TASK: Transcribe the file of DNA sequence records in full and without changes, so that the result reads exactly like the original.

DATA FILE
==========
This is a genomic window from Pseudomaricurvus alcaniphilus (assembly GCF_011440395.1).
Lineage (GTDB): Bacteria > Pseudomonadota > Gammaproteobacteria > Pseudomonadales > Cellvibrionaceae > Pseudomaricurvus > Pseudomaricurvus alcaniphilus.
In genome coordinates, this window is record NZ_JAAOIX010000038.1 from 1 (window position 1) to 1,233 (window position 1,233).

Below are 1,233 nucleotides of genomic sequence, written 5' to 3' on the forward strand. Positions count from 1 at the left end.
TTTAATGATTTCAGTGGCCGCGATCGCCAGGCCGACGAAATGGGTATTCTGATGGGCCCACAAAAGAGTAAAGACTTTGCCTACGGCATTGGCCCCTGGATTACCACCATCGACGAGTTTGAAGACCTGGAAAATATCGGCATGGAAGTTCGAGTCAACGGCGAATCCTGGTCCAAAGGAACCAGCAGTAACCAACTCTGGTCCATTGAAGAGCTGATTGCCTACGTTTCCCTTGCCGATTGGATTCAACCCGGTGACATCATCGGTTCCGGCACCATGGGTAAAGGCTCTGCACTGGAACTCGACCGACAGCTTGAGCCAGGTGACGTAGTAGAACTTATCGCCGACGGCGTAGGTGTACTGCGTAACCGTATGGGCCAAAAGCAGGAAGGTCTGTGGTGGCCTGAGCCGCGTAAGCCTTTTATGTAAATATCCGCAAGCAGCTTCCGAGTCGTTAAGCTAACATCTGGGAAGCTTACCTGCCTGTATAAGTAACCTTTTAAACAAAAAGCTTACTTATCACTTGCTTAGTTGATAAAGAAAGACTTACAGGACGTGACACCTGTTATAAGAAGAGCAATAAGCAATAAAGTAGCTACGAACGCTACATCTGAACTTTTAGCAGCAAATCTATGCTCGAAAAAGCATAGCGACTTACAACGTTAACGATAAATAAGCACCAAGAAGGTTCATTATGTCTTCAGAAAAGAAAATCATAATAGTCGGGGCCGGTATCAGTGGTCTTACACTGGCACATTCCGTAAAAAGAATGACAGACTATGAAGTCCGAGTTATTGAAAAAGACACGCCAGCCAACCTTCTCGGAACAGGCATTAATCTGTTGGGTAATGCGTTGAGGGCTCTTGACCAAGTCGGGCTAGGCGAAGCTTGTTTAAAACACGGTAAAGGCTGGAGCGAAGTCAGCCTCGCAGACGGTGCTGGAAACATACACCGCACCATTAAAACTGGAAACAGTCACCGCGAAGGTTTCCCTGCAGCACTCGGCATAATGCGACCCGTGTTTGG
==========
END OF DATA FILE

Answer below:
This is a genomic window from Pseudomaricurvus alcaniphilus (assembly GCF_011440395.1).
Lineage (GTDB): Bacteria > Pseudomonadota > Gammaproteobacteria > Pseudomonadales > Cellvibrionaceae > Pseudomaricurvus > Pseudomaricurvus alcaniphilus.
In genome coordinates, this window is record NZ_JAAOIX010000038.1 from 1 (window position 1) to 1,233 (window position 1,233).

Below are 1,233 nucleotides of genomic sequence, written 5' to 3' on the forward strand. Positions count from 1 at the left end.
TTTAATGATTTCAGTGGCCGCGATCGCCAGGCCGACGAAATGGGTATTCTGATGGGCCCACAAAAGAGTAAAGACTTTGCCTACGGCATTGGCCCCTGGATTACCACCATCGACGAGTTTGAAGACCTGGAAAATATCGGCATGGAAGTTCGAGTCAACGGCGAATCCTGGTCCAAAGGAACCAGCAGTAACCAACTCTGGTCCATTGAAGAGCTGATTGCCTACGTTTCCCTTGCCGATTGGATTCAACCCGGTGACATCATCGGTTCCGGCACCATGGGTAAAGGCTCTGCACTGGAACTCGACCGACAGCTTGAGCCAGGTGACGTAGTAGAACTTATCGCCGACGGCGTAGGTGTACTGCGTAACCGTATGGGCCAAAAGCAGGAAGGTCTGTGGTGGCCTGAGCCGCGTAAGCCTTTTATGTAAATATCCGCAAGCAGCTTCCGAGTCGTTAAGCTAACATCTGGGAAGCTTACCTGCCTGTATAAGTAACCTTTTAAACAAAAAGCTTACTTATCACTTGCTTAGTTGATAAAGAAAGACTTACAGGACGTGACACCTGTTATAAGAAGAGCAATAAGCAATAAAGTAGCTACGAACGCTACATCTGAACTTTTAGCAGCAAATCTATGCTCGAAAAAGCATAGCGACTTACAACGTTAACGATAAATAAGCACCAAGAAGGTTCATTATGTCTTCAGAAAAGAAAATCATAATAGTCGGGGCCGGTATCAGTGGTCTTACACTGGCACATTCCGTAAAAAGAATGACAGACTATGAAGTCCGAGTTATTGAAAAAGACACGCCAGCCAACCTTCTCGGAACAGGCATTAATCTGTTGGGTAATGCGTTGAGGGCTCTTGACCAAGTCGGGCTAGGCGAAGCTTGTTTAAAACACGGTAAAGGCTGGAGCGAAGTCAGCCTCGCAGACGGTGCTGGAAACATACACCGCACCATTAAAACTGGAAACAGTCACCGCGAAGGTTTCCCTGCAGCACTCGGCATAATGCGACCCGTGTTTGG